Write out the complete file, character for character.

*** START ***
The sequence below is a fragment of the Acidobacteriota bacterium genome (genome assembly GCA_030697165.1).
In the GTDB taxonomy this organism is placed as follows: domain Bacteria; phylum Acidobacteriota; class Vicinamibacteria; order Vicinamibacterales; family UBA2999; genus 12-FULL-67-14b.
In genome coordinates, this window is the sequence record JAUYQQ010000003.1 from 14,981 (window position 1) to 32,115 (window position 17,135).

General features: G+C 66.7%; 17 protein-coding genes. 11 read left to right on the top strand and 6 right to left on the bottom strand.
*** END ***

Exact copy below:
The sequence below is a fragment of the Acidobacteriota bacterium genome (genome assembly GCA_030697165.1).
In the GTDB taxonomy this organism is placed as follows: domain Bacteria; phylum Acidobacteriota; class Vicinamibacteria; order Vicinamibacterales; family UBA2999; genus 12-FULL-67-14b.
In genome coordinates, this window is the sequence record JAUYQQ010000003.1 from 14,981 (window position 1) to 32,115 (window position 17,135).

General features: G+C 66.7%; 17 protein-coding genes. 11 read left to right on the top strand and 6 right to left on the bottom strand.